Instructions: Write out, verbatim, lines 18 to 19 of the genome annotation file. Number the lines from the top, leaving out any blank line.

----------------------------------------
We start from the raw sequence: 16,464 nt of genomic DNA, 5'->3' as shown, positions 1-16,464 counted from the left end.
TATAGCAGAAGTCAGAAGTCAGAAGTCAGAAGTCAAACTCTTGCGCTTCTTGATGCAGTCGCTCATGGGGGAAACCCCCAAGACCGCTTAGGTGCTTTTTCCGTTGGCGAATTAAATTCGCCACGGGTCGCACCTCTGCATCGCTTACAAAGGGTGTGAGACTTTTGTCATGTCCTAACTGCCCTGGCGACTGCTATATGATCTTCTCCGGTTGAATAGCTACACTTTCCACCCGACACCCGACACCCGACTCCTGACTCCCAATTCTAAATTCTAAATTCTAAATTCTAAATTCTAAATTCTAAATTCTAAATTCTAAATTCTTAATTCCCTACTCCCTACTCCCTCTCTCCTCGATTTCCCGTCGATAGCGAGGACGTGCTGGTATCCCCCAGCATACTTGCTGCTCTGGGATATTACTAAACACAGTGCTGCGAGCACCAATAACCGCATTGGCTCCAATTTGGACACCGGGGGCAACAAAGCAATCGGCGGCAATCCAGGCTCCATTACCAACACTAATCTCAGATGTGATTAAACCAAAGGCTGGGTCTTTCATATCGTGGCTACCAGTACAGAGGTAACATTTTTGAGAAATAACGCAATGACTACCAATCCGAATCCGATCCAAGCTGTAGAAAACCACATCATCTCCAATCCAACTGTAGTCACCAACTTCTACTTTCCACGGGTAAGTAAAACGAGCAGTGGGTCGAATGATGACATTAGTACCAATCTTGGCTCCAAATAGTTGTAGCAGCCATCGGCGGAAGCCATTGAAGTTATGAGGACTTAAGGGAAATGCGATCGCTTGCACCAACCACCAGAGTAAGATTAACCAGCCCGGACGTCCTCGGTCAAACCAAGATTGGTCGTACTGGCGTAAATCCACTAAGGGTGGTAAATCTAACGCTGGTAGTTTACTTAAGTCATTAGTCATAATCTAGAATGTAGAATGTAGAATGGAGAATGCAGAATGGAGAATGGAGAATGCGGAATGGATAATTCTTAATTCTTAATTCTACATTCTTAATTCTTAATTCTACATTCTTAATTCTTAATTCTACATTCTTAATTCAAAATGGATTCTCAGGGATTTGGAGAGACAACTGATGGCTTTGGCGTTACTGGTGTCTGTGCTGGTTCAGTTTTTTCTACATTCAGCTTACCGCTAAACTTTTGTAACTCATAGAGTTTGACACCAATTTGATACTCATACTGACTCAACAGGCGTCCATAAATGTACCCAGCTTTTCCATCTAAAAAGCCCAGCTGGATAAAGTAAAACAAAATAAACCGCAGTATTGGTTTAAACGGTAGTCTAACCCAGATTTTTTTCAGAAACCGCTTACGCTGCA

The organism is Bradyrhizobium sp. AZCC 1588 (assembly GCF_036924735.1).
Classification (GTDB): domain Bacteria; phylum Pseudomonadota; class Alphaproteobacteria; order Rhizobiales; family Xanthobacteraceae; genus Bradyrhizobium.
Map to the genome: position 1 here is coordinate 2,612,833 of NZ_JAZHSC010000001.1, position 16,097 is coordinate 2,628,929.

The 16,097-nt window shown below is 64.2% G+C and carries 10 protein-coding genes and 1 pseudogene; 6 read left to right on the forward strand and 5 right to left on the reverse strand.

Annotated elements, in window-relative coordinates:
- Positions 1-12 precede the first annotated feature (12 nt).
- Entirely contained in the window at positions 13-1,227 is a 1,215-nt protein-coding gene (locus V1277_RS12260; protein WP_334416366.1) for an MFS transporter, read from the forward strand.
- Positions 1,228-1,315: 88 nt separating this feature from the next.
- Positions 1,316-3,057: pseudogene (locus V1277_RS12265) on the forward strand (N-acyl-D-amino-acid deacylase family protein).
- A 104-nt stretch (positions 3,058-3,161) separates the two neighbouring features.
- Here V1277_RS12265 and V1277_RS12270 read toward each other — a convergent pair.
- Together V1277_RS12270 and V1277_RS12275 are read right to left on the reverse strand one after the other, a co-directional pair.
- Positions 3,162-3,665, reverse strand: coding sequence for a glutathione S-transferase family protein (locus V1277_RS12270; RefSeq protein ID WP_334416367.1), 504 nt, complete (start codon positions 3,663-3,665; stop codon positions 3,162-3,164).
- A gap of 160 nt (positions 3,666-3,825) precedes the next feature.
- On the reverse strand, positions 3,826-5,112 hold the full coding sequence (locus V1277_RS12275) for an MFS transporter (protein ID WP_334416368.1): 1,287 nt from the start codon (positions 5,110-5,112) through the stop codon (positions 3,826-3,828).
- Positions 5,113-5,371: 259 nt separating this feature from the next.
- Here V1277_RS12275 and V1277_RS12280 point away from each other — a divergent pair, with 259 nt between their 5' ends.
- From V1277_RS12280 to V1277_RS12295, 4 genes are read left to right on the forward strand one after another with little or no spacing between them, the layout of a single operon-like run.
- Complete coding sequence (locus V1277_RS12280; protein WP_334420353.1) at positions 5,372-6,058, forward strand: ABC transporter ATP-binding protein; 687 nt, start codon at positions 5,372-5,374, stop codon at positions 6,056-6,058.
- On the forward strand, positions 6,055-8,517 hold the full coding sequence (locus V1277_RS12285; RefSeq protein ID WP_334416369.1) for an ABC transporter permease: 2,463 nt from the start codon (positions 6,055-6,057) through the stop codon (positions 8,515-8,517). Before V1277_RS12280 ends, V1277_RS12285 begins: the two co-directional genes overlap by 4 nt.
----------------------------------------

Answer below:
- Positions 5,113-5,371: 259 nt separating this feature from the next.
- Here V1277_RS12275 and V1277_RS12280 point away from each other — a divergent pair, with 259 nt between their 5' ends.